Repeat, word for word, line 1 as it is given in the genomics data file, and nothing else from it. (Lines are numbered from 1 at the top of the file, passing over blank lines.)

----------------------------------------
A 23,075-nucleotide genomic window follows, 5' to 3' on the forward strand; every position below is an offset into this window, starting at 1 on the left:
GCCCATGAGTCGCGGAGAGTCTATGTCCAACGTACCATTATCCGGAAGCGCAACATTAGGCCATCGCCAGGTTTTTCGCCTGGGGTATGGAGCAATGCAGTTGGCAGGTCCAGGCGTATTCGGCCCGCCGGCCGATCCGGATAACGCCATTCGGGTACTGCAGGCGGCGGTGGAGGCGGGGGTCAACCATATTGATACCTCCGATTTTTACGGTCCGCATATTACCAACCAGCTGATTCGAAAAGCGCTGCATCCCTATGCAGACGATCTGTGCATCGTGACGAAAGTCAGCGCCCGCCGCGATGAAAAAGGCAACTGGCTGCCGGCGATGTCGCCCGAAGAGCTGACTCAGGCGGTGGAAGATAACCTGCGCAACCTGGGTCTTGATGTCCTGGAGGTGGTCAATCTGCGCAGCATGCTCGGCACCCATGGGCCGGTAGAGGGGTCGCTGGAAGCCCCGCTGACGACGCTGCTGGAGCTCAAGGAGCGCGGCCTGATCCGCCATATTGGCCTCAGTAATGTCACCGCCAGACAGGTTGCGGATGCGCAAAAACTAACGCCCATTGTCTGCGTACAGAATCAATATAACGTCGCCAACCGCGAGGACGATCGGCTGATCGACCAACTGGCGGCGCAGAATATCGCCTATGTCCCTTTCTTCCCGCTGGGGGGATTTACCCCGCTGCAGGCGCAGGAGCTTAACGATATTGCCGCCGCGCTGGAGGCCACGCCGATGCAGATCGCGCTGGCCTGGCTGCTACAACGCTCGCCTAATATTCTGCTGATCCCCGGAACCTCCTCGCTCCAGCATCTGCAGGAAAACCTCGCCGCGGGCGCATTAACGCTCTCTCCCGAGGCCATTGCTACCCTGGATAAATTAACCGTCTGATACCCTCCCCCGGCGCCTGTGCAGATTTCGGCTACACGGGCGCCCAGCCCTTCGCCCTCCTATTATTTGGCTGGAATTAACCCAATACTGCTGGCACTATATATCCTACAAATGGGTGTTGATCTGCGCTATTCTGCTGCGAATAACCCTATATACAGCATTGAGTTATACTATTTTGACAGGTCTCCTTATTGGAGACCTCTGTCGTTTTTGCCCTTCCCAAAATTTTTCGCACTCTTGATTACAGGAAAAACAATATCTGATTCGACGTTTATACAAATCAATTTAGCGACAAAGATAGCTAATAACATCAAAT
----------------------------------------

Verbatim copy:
A 23,075-nucleotide genomic window follows, 5' to 3' on the forward strand; every position below is an offset into this window, starting at 1 on the left: